Collaborative Games

The goal of a collaborative computer game development program in general is not just to produce educational computer games. The collaborative game development process itself is a valuable educational tool that benefits both university and K-12 school students.

Learning is fun when students are engaged and challenged. For both the K-12 and university students, designing, programming, and delivering an educational game is a distinct and enjoyable learning experience. In addition to basic programming, it requires teamwork, communication, and experiential trial and error.

The process begins with the K-12 curriculum and the teachers who want to try new and innovative ways to generate interest and teach their students STEM concepts which fundamentally require critical thinking skills to define and solve problems. The educational games are designed based on educational standards. The college professors and Tech Matters meet with the K-12 teacher(s) to discuss the standards they wish to cover and the logistics for involving the K-12 students in the design process.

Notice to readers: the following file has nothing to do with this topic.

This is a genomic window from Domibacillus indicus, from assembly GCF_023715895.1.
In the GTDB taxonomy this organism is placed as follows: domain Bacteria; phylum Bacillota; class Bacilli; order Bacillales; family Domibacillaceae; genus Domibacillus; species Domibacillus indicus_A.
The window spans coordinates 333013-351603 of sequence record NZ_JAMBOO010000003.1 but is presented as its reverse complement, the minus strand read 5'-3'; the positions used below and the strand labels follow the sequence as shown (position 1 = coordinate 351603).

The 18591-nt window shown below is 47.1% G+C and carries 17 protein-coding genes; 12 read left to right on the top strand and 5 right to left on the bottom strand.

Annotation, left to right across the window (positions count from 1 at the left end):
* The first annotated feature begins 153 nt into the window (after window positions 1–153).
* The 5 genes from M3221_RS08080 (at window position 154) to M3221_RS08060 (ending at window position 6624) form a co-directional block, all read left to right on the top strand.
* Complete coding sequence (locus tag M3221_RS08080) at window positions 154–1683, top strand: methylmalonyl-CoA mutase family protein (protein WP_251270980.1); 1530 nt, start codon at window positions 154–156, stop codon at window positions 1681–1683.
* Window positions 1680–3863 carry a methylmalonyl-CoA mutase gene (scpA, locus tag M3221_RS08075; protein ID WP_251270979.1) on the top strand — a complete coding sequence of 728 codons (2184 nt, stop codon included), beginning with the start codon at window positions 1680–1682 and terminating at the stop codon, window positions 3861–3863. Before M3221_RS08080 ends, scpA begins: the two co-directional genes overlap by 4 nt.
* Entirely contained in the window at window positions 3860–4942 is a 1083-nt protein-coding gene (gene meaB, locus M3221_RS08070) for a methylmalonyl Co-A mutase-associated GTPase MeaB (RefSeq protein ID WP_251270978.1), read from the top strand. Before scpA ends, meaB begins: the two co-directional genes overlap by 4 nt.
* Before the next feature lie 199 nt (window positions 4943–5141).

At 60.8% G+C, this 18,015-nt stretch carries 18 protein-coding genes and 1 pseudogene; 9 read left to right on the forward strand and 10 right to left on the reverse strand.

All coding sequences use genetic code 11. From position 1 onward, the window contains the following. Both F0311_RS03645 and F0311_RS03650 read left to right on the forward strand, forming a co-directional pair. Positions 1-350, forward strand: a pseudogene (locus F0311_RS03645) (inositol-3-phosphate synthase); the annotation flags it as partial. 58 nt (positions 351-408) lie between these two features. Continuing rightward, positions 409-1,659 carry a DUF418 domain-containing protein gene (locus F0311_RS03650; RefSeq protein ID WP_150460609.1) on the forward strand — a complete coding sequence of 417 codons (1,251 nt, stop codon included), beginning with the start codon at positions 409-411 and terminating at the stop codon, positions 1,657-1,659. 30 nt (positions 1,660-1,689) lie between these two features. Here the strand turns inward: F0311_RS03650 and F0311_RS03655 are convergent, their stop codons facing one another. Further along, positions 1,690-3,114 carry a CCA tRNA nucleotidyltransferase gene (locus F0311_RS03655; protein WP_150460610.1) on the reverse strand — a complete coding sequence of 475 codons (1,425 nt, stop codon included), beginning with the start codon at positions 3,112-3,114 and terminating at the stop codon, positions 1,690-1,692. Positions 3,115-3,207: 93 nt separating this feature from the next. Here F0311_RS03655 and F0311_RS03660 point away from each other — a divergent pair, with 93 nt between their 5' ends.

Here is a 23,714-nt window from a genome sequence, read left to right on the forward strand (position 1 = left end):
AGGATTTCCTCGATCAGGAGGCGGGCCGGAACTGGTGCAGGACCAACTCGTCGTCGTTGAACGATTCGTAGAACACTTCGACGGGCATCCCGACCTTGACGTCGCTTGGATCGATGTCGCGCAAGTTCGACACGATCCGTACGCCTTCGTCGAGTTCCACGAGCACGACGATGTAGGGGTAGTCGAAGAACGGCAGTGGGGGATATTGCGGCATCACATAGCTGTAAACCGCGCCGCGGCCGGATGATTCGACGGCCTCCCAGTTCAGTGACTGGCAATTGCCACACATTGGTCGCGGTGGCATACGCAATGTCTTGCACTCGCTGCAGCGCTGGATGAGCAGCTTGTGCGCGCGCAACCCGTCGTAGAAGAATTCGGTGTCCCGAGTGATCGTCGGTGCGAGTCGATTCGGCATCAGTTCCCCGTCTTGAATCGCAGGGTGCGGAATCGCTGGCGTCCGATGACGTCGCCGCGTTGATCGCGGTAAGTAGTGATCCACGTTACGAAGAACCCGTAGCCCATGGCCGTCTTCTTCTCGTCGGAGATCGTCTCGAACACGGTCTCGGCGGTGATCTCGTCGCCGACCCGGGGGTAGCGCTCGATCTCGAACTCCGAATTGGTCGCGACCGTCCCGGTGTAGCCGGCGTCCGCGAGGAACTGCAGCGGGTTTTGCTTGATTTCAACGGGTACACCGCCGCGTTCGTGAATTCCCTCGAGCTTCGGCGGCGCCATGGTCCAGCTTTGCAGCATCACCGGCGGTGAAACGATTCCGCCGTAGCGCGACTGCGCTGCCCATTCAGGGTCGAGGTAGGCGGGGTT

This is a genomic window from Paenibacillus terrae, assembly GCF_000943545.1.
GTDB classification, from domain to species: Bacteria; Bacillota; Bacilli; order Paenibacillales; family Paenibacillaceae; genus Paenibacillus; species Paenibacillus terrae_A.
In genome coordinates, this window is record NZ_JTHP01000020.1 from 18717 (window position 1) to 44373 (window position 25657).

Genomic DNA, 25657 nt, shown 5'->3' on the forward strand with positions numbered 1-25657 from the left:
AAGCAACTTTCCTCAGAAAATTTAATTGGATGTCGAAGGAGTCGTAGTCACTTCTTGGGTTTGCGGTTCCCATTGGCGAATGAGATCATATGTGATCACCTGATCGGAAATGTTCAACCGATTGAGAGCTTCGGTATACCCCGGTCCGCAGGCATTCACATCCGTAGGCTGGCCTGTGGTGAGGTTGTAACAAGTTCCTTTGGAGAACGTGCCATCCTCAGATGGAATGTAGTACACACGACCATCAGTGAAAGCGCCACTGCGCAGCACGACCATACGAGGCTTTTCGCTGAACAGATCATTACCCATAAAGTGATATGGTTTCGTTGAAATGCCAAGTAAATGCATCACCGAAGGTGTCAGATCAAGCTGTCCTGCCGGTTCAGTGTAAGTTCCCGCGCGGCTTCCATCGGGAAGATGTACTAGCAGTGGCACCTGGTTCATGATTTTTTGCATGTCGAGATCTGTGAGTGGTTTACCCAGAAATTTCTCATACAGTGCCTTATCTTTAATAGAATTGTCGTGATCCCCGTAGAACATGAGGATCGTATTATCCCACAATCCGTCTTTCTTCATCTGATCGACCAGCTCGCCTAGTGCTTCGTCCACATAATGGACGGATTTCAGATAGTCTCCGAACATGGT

Benefits for the K-12 Students:

The students fulfill curricular goals during the research and design phases of the game development. They provide information to the college programming students to design a more interesting game. These K-12 students are introduced to programming concepts as they go through the game design.

Once the game is deployed, students learn critical thinking skills, trial and error, and the art of making trade-offs as they play the game.

Benefits for College Students

College students gain valuable experience developing computer games for real clients. They go through the process of determining the clients’ needs, finding key specifications, working with the clients during the design and prototyping phases, and delivery. It’s an authentic project with a product that will be used for years to come.

Visit our Games For Learning Collaboratory (GFLC) page to read about this unique program.

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